Major social network sites such as Facebook and YouTube face even stricter controls in Vietnam if a draft decree amendment on internet management gets approval, adding to the pressures for the popular sites to wipe out fake news and adhere to tax obligations.
|Facebook and YouTube facing extra regulations for Vietnam, photo Afp |
According to Article 23 of the draft amendments to Decree No.72/2013/ND-CP stipulating the management, provision, and use of internet services and online information, social networks with more than one million users per month will have to get licensed through the Ministry of Information and Communications (MIC) to operate social networks in the country.
As of current time, Facebook and YouTube get about 2.6 billion and 1.9 billion users per month globally, respectively. Thus, both platforms have to be licensed through the MIC to keep their performance in Vietnam.
Under the draft, the MIC will attach measuring tools to such networks to regularly supervise the user base and the number of interactions on the platforms. Moreover, the ministry will check and issue documents to require companies to file dossiers to get licences for their social networks. Notably, the draft decree also regulates that licensed social networks would be allowed to charge usage fees and include live-streaming services.
The changes could be seen as part of a crackdown with the social media sites coming under increasing pressure in Vietnam and beyond to eradicate false news and harmful videos. Measures will also apply to tax obligations that the tech firms have ignored in Vietnam for a long time. The big US digital companies have enjoyed growing sales as people stay at home during the COVID-19 outbreak. Nevertheless, they have commonly been criticised for paying a tiny amount of tax on the large revenues which they generate in overseas countries.
In a recent move, India imposed a digital tax on global tech giants invoicing their revenues out of India. Meanwhile, Indonesia also decided to tax the social media groups to fund government spending on coronavirus relief.
In Vietnam, slapping tax charges on these digital heavyweights has been one potential option for local authorities as the groups have yet to open representative offices and branches here. Recent research by the Vietnam Institute for Economic and Policy Research (VEPR) confirmed that Facebook and Google (operator of YouTube) are two US internet giants with massive advertising businesses in Vietnam but are yet to fulfil their local tax obligations. The research cited data from market research company ANTS saying that Facebook and Google alone account for 66 per cent of digital advertising market share in Vietnam. However, the companies implement business without an advertising partner in Vietnam and collect money on their accounts. Thus, it is hard to control advertising revenue generated in Vietnam and transferred overseas. This not only causes a loss of tax revenue for the state but also eats up the market share of local digital content companies.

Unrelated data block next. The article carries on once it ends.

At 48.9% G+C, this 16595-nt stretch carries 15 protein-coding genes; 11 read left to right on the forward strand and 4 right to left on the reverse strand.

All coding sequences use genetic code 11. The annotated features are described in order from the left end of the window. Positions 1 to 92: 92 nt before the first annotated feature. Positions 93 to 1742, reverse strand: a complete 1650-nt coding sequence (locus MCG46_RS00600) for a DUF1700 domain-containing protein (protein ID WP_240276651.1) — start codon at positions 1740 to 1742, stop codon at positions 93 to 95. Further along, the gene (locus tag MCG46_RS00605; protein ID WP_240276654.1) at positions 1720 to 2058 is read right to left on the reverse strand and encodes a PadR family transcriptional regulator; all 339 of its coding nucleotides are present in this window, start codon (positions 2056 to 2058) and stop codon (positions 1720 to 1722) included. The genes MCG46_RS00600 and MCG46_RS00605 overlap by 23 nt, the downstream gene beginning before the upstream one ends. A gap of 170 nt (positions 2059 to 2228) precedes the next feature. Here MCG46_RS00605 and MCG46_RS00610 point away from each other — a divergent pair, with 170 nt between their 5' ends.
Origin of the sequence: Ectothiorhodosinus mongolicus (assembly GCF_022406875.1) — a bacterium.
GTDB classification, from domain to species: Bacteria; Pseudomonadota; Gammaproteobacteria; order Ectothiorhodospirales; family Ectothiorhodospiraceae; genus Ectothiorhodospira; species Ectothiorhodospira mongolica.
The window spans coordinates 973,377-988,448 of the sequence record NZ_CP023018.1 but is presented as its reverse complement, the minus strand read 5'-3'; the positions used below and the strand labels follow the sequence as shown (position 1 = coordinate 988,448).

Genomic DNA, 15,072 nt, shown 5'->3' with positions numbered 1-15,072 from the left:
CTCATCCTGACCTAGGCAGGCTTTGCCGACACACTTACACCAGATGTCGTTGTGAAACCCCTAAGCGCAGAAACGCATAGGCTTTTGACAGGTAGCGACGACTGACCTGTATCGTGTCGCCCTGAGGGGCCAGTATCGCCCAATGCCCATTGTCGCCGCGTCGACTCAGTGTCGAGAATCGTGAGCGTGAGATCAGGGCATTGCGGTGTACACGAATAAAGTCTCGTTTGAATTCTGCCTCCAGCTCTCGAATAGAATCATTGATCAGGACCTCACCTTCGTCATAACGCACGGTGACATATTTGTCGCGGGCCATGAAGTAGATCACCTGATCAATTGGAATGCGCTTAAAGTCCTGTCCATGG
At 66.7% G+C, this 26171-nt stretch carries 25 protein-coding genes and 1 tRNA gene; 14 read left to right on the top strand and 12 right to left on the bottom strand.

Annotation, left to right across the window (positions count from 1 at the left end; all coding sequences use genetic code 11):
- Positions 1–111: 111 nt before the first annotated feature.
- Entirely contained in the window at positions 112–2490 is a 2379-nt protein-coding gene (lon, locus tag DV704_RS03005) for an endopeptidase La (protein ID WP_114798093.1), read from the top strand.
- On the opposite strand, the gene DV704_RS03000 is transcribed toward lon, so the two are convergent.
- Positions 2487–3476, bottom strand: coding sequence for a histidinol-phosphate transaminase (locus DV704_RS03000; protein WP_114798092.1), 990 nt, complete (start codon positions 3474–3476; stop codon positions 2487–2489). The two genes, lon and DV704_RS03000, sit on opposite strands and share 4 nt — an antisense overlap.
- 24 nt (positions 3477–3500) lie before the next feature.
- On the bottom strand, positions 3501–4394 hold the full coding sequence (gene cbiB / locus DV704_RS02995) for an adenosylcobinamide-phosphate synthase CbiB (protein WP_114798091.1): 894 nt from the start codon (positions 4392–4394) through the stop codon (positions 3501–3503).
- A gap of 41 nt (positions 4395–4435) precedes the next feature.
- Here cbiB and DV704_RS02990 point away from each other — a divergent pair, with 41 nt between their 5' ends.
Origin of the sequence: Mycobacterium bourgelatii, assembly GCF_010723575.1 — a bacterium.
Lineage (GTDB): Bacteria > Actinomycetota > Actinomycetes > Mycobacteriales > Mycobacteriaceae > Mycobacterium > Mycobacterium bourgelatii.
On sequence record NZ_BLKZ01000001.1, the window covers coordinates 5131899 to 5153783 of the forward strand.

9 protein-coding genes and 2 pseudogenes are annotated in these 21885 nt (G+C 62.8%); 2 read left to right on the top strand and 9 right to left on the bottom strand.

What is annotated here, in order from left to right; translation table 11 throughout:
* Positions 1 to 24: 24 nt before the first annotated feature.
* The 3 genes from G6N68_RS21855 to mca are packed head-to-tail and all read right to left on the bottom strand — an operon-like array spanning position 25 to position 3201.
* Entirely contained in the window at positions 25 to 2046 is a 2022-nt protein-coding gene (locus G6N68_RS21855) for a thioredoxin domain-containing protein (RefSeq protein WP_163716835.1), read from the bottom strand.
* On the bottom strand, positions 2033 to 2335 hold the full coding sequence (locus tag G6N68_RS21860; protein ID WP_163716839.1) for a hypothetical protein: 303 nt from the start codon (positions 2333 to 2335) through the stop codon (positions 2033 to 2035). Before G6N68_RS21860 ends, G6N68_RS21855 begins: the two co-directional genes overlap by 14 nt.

According to ANTS, the total revenue of the local advertising market last year hit about $648 million, including Facebook’s $275 million, Google’s $174.9 million, and $180.9 million separating the other local companies. In 2020, the earnings in the whole market is forecast to hit $760 million, including $512 million from the two titans.
To prevent the loss of tax, the National Assembly in June 2019 adopted the amendments to the Law on Tax Administration, effective from July 1, outlining that all cross-border businesses that have been earning money from Vietnam have to perform tax registration, declaration, and payment. That means overseas cross-border service suppliers will have to directly authorise a third party to carry out the tax obligation even if they have no representative offices in the country.
To materialise the new regulation, the General Department of Taxation has been publishing tax registrations of companies on its website. Once they do not take the obligation, local authorities will automatically charge tax at the source. The Law on Tax Administration has already stipulated a regulation to allow banks to deduct from the companies’ accounts. Specifically, Clause 27 outlines that banks have to take the obligation of deduction and perform the tax obligation of the cross-border services suppliers, whose incomes are incurred from Vietnam. Currently, tax authorities have been working with the State Bank of Vietnam and other commercial banks to clarify standards, conditions, and develop guidelines for deducting activities per the regulations.
Vu Tu Thanh, deputy regional managing director at the US-ASEAN Business Council in Vietnam, said there is no sure-fire way to gauge exact revenue generated by Facebook and Google here. “The government is making efforts to reform digital payments so that transactions on these platforms are conducted via these payment gateways,” Thanh said. “In the long term, it is crucial for Vietnam to work with other countries to address this challenge.”